On Memorial Day, then less than 48 hours later last Wednesday and then on Saturday, separate vehicular crashes robbed families of their loved ones.
The first came on Interstate 75 near mile marker 31 when a pair of West Virginia travelers heading north left the road, continued down an embankment and struck two trees. The 1990s model Acura was demolished. One motorist, the driver, was dead at the scene.
Two days later a second crash involving three vehicles blocked APD-40 for almost seven hours.
Over the weekend, 71-year-old Joyce Bennett died in a two-vehicle crash on Stuart Road. Even sadder, it was her birthday.
The APD-40 tragedy started as merely a fender bender between a 2004 Ford Mustang driven by Elvia Hidalgo, 25, of Dalton, Ga., and a Peterbuilt logging truck driven by Stephen Ross, 51, of Chatsworth, Ga. According to reports, the two were standing near their vehicles exchanging information and assessing the damages when an 18-wheeler driven by Terry Banks, 59, crashed into the scene, killing Hidalgo and Banks upon impact. Ross, who was seriously injured, was transported to SkyRidge.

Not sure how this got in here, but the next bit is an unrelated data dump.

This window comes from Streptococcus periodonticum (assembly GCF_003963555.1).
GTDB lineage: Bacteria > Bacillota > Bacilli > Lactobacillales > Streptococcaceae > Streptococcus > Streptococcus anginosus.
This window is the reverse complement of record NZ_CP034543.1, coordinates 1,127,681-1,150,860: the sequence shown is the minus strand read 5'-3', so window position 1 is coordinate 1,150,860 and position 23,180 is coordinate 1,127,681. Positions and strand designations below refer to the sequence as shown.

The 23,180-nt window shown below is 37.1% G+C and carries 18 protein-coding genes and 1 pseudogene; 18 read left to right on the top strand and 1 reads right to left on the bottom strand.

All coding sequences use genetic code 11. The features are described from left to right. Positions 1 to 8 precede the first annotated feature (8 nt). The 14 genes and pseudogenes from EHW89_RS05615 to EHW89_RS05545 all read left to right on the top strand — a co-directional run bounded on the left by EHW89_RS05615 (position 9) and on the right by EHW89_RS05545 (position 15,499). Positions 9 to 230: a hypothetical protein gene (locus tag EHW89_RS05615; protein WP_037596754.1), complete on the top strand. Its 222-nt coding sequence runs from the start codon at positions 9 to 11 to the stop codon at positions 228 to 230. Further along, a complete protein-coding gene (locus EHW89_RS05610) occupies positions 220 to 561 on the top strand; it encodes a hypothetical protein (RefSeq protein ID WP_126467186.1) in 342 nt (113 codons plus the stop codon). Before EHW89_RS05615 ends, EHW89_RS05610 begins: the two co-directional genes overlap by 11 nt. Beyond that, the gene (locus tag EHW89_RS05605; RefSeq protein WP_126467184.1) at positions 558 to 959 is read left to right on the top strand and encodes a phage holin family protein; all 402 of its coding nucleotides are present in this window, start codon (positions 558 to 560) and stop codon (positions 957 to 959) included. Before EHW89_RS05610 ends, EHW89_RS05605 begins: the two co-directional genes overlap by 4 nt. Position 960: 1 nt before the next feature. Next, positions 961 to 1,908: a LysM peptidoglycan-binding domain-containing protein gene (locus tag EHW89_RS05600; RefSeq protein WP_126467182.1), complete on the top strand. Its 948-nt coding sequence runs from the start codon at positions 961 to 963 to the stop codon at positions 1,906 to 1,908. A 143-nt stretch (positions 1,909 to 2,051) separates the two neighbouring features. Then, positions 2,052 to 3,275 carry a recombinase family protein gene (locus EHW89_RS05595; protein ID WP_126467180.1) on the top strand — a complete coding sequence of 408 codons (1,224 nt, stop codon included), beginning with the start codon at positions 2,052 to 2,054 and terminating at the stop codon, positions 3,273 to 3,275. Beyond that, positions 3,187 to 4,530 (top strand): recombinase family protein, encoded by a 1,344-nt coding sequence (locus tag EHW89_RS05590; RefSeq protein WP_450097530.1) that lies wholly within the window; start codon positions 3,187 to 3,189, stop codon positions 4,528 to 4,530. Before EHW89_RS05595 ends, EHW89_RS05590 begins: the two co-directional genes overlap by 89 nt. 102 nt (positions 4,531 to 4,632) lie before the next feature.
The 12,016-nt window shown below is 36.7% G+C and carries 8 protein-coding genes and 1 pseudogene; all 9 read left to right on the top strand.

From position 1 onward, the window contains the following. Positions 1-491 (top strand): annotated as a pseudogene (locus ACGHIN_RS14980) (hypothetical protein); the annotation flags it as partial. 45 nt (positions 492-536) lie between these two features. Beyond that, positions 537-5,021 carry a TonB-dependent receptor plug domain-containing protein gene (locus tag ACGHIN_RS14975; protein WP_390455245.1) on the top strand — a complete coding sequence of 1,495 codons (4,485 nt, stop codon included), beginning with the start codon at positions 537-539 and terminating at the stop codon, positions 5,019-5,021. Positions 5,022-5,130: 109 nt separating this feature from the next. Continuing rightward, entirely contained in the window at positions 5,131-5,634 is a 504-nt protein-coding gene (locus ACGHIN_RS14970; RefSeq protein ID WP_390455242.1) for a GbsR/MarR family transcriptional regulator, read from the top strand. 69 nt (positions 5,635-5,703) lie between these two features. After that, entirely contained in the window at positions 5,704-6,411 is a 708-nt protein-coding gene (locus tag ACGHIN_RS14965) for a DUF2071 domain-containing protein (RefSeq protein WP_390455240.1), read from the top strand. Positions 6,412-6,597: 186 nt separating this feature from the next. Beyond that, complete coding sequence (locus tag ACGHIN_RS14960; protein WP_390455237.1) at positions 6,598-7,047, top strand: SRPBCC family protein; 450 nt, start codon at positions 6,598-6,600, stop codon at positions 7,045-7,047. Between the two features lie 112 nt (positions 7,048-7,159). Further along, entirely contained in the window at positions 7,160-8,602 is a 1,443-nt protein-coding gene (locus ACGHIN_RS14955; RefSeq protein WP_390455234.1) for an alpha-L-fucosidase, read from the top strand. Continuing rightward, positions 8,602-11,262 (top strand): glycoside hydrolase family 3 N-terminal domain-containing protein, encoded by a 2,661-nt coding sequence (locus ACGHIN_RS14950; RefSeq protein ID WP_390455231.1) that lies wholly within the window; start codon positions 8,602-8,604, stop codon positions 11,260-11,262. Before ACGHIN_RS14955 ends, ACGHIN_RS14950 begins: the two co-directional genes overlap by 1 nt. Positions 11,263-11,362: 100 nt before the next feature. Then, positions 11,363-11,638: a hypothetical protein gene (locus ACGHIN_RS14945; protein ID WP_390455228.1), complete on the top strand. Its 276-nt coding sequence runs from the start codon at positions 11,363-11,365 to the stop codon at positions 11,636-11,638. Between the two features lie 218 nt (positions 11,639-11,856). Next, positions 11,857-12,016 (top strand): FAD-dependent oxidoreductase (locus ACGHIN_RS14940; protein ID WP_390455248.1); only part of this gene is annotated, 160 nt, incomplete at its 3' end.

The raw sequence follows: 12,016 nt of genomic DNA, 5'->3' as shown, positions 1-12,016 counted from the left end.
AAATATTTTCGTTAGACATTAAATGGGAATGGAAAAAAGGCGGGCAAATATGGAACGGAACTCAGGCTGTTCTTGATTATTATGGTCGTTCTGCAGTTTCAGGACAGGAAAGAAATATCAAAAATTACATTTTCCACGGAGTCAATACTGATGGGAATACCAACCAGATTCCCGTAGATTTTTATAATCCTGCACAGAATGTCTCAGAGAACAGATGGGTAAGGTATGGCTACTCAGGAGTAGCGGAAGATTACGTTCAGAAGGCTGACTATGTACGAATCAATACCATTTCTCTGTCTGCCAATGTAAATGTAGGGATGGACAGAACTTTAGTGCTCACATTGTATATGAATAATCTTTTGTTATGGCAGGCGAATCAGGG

A simple fender bender turned deadly ... it defies explanation, and further points to the importance of always being aware of your surroundings whether you are inside a vehicle or outside.
Loss of life under any circumstance is a tragedy. If it could have been avoided, the tragedy is compounded. Imagine the heartbreak of family members and loved ones upon hearing the details of the APD-40 mishap. Try to feel the pain and despair of those who lost their loved one on her birthday.
These tragedies point to the need for caution at every turn of our lives, especially with the hectic and busy travel season of summer now upon us.
Tragedy lurks on all roadways at all times, but high-traffic holidays are the biggest threat. In 1973, 26 people died in Tennessee traffic crashes during the 78-hour Memorial Day holiday. The state’s lowest death count for the same holiday came in 2002 with five.
We don’t point to these numbers as a messenger of doom; rather, this is a plea for attention to safety as more and more people, and their vehicles, take to the roads.
No one is immortal, but caution and awareness can save lives.